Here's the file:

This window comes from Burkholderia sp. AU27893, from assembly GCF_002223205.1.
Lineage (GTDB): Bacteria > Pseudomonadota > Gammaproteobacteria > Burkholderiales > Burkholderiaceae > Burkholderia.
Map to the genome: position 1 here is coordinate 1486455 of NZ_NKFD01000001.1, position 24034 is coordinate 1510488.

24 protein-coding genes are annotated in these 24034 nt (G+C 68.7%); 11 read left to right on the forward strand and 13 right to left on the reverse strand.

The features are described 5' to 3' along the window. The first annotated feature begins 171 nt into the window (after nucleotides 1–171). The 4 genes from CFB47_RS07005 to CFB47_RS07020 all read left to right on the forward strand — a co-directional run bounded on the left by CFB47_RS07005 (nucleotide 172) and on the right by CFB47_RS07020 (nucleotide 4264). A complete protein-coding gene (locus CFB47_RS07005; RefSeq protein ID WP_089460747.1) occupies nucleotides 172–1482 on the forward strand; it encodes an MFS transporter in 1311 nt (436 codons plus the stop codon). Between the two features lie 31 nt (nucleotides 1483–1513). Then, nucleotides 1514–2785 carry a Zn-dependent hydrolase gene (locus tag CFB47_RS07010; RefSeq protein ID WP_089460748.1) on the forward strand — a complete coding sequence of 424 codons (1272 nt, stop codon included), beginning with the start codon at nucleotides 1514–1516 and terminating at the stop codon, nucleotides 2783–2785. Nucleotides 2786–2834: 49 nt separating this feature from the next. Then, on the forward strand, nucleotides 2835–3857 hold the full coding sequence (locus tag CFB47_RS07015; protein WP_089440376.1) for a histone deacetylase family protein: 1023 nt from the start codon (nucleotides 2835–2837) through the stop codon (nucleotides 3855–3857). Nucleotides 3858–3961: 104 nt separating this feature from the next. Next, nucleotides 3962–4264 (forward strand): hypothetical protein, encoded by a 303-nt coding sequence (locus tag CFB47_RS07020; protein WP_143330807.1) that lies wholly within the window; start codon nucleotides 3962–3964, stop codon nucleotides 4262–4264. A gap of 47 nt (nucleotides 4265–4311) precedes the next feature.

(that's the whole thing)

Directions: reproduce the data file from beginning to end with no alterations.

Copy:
This window comes from Burkholderia sp. AU27893, from assembly GCF_002223205.1.
Lineage (GTDB): Bacteria > Pseudomonadota > Gammaproteobacteria > Burkholderiales > Burkholderiaceae > Burkholderia.
Map to the genome: position 1 here is coordinate 1486455 of NZ_NKFD01000001.1, position 24034 is coordinate 1510488.

24 protein-coding genes are annotated in these 24034 nt (G+C 68.7%); 11 read left to right on the forward strand and 13 right to left on the reverse strand.

The features are described 5' to 3' along the window. The first annotated feature begins 171 nt into the window (after nucleotides 1–171). The 4 genes from CFB47_RS07005 to CFB47_RS07020 all read left to right on the forward strand — a co-directional run bounded on the left by CFB47_RS07005 (nucleotide 172) and on the right by CFB47_RS07020 (nucleotide 4264). A complete protein-coding gene (locus CFB47_RS07005; RefSeq protein ID WP_089460747.1) occupies nucleotides 172–1482 on the forward strand; it encodes an MFS transporter in 1311 nt (436 codons plus the stop codon). Between the two features lie 31 nt (nucleotides 1483–1513). Then, nucleotides 1514–2785 carry a Zn-dependent hydrolase gene (locus tag CFB47_RS07010; RefSeq protein ID WP_089460748.1) on the forward strand — a complete coding sequence of 424 codons (1272 nt, stop codon included), beginning with the start codon at nucleotides 1514–1516 and terminating at the stop codon, nucleotides 2783–2785. Nucleotides 2786–2834: 49 nt separating this feature from the next. Then, on the forward strand, nucleotides 2835–3857 hold the full coding sequence (locus tag CFB47_RS07015; protein WP_089440376.1) for a histone deacetylase family protein: 1023 nt from the start codon (nucleotides 2835–2837) through the stop codon (nucleotides 3855–3857). Nucleotides 3858–3961: 104 nt separating this feature from the next. Next, nucleotides 3962–4264 (forward strand): hypothetical protein, encoded by a 303-nt coding sequence (locus tag CFB47_RS07020; protein WP_143330807.1) that lies wholly within the window; start codon nucleotides 3962–3964, stop codon nucleotides 4262–4264. A gap of 47 nt (nucleotides 4265–4311) precedes the next feature.